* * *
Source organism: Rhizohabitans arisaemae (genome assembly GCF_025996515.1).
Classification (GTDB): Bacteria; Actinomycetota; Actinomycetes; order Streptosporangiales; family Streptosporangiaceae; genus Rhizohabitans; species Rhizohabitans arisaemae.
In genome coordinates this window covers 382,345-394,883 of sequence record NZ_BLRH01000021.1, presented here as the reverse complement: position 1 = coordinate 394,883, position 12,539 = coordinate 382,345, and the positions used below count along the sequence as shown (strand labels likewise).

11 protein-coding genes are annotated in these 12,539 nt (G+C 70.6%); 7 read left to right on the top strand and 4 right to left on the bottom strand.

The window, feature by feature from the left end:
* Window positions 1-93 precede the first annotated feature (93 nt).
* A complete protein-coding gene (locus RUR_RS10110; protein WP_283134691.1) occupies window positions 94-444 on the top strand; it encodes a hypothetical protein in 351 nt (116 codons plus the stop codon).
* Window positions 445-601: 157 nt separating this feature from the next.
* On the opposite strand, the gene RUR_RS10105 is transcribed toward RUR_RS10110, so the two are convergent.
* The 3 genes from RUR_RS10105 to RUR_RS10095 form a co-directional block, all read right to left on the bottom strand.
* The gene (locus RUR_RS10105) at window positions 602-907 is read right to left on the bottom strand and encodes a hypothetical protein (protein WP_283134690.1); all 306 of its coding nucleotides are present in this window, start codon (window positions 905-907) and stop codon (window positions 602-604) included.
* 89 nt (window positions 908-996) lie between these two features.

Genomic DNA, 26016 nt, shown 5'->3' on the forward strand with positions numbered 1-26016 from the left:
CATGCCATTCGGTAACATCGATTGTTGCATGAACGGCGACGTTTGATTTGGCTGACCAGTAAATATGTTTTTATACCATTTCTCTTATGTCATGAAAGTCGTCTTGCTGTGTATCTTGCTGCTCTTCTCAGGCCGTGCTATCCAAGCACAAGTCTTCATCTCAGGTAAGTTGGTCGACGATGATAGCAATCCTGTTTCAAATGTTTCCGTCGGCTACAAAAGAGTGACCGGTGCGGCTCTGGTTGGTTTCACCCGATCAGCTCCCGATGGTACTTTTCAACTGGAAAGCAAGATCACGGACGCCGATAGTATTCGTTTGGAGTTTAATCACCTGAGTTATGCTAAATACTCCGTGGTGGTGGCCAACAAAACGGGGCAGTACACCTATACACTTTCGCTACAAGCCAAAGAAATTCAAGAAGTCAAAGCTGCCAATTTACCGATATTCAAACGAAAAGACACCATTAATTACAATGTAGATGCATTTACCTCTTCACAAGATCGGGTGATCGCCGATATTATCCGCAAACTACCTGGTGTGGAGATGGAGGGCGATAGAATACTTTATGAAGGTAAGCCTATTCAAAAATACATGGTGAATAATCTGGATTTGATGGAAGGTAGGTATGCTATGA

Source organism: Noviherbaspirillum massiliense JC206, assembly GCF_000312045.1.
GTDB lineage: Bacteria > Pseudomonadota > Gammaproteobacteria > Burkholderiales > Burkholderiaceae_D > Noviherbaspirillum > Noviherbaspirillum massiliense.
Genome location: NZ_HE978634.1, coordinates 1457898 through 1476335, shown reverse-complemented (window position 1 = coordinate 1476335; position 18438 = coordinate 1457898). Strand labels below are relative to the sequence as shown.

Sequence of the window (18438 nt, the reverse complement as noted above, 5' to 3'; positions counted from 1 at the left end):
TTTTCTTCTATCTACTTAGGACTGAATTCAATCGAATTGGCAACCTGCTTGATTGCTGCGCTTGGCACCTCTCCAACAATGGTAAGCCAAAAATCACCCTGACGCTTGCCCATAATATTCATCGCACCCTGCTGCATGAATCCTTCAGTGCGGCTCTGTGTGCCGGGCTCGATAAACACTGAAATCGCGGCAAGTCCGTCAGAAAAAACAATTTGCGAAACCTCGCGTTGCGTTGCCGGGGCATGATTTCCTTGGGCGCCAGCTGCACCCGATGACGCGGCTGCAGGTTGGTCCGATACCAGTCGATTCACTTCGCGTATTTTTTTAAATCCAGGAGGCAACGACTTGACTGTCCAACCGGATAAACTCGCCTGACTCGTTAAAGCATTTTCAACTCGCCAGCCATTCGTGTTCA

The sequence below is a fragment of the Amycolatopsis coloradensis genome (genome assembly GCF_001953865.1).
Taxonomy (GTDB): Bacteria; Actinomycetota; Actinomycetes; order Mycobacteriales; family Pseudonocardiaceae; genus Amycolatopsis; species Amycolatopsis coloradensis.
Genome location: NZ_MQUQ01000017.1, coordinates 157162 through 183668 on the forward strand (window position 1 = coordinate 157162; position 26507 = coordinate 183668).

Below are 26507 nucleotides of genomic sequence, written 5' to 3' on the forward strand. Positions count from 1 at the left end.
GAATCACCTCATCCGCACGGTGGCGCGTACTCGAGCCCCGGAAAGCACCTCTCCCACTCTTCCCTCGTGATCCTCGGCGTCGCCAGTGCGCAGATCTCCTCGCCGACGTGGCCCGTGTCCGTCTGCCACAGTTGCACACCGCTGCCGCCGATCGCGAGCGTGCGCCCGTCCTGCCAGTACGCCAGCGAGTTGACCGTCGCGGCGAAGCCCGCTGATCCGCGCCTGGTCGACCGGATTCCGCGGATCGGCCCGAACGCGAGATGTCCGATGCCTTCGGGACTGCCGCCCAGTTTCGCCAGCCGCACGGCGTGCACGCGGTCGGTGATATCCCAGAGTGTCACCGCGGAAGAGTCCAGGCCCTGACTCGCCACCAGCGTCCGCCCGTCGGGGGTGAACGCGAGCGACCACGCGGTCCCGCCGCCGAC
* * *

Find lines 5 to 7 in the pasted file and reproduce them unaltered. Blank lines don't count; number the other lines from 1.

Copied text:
The window, feature by feature from the left end:
* Window positions 1-93 precede the first annotated feature (93 nt).
* A complete protein-coding gene (locus RUR_RS10110; protein WP_283134691.1) occupies window positions 94-444 on the top strand; it encodes a hypothetical protein in 351 nt (116 codons plus the stop codon).